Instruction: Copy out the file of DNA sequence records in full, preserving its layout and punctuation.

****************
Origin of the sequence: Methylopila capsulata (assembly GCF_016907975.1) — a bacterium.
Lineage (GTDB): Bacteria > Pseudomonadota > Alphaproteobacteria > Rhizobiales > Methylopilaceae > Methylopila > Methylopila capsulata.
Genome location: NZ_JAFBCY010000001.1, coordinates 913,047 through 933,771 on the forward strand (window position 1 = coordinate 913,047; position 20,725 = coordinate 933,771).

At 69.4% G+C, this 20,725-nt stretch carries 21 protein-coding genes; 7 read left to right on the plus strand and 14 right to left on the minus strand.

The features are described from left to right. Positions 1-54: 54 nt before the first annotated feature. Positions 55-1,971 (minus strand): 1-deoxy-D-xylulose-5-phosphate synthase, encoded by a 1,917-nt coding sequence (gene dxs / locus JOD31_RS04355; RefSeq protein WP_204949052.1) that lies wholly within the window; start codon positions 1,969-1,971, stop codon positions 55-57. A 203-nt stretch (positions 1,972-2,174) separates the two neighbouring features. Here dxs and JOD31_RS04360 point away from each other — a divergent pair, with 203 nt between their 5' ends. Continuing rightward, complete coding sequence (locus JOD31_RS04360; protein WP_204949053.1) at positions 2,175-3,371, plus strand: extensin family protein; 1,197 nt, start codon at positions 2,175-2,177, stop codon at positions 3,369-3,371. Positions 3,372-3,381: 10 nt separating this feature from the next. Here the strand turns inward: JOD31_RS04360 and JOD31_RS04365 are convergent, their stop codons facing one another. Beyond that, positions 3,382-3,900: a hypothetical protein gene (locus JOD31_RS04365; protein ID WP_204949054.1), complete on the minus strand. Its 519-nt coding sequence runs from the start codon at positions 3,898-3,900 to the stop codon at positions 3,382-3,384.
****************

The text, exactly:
Origin of the sequence: Methylopila capsulata (assembly GCF_016907975.1) — a bacterium.
Lineage (GTDB): Bacteria > Pseudomonadota > Alphaproteobacteria > Rhizobiales > Methylopilaceae > Methylopila > Methylopila capsulata.
Genome location: NZ_JAFBCY010000001.1, coordinates 913,047 through 933,771 on the forward strand (window position 1 = coordinate 913,047; position 20,725 = coordinate 933,771).

At 69.4% G+C, this 20,725-nt stretch carries 21 protein-coding genes; 7 read left to right on the plus strand and 14 right to left on the minus strand.

The features are described from left to right. Positions 1-54: 54 nt before the first annotated feature. Positions 55-1,971 (minus strand): 1-deoxy-D-xylulose-5-phosphate synthase, encoded by a 1,917-nt coding sequence (gene dxs / locus JOD31_RS04355; RefSeq protein WP_204949052.1) that lies wholly within the window; start codon positions 1,969-1,971, stop codon positions 55-57. A 203-nt stretch (positions 1,972-2,174) separates the two neighbouring features. Here dxs and JOD31_RS04360 point away from each other — a divergent pair, with 203 nt between their 5' ends. Continuing rightward, complete coding sequence (locus JOD31_RS04360; protein WP_204949053.1) at positions 2,175-3,371, plus strand: extensin family protein; 1,197 nt, start codon at positions 2,175-2,177, stop codon at positions 3,369-3,371. Positions 3,372-3,381: 10 nt separating this feature from the next. Here the strand turns inward: JOD31_RS04360 and JOD31_RS04365 are convergent, their stop codons facing one another. Beyond that, positions 3,382-3,900: a hypothetical protein gene (locus JOD31_RS04365; protein ID WP_204949054.1), complete on the minus strand. Its 519-nt coding sequence runs from the start codon at positions 3,898-3,900 to the stop codon at positions 3,382-3,384.